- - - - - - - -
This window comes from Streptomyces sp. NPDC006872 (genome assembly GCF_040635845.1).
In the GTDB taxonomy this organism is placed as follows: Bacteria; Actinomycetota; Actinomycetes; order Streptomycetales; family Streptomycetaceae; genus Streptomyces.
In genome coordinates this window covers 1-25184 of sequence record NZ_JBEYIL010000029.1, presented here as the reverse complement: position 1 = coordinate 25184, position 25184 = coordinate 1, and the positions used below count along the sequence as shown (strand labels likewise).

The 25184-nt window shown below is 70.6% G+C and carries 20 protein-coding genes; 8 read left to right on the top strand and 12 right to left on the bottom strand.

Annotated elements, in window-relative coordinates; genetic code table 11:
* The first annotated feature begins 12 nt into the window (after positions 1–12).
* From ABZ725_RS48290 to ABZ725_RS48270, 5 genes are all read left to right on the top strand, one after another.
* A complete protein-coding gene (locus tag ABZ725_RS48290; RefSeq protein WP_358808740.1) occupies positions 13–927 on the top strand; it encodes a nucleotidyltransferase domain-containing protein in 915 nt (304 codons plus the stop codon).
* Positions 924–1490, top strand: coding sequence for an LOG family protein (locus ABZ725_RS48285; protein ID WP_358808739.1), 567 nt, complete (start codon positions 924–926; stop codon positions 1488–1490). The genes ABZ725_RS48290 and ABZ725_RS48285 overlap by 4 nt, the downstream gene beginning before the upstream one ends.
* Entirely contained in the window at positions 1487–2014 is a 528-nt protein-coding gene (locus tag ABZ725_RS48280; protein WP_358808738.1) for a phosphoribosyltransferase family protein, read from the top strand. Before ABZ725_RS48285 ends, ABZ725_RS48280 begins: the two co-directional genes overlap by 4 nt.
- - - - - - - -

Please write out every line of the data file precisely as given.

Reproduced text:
This window comes from Streptomyces sp. NPDC006872 (genome assembly GCF_040635845.1).
In the GTDB taxonomy this organism is placed as follows: Bacteria; Actinomycetota; Actinomycetes; order Streptomycetales; family Streptomycetaceae; genus Streptomyces.
In genome coordinates this window covers 1-25184 of sequence record NZ_JBEYIL010000029.1, presented here as the reverse complement: position 1 = coordinate 25184, position 25184 = coordinate 1, and the positions used below count along the sequence as shown (strand labels likewise).

The 25184-nt window shown below is 70.6% G+C and carries 20 protein-coding genes; 8 read left to right on the top strand and 12 right to left on the bottom strand.

Annotated elements, in window-relative coordinates; genetic code table 11:
* The first annotated feature begins 12 nt into the window (after positions 1–12).
* From ABZ725_RS48290 to ABZ725_RS48270, 5 genes are all read left to right on the top strand, one after another.
* A complete protein-coding gene (locus tag ABZ725_RS48290; RefSeq protein WP_358808740.1) occupies positions 13–927 on the top strand; it encodes a nucleotidyltransferase domain-containing protein in 915 nt (304 codons plus the stop codon).
* Positions 924–1490, top strand: coding sequence for an LOG family protein (locus ABZ725_RS48285; protein ID WP_358808739.1), 567 nt, complete (start codon positions 924–926; stop codon positions 1488–1490). The genes ABZ725_RS48290 and ABZ725_RS48285 overlap by 4 nt, the downstream gene beginning before the upstream one ends.
* Entirely contained in the window at positions 1487–2014 is a 528-nt protein-coding gene (locus tag ABZ725_RS48280; protein WP_358808738.1) for a phosphoribosyltransferase family protein, read from the top strand. Before ABZ725_RS48285 ends, ABZ725_RS48280 begins: the two co-directional genes overlap by 4 nt.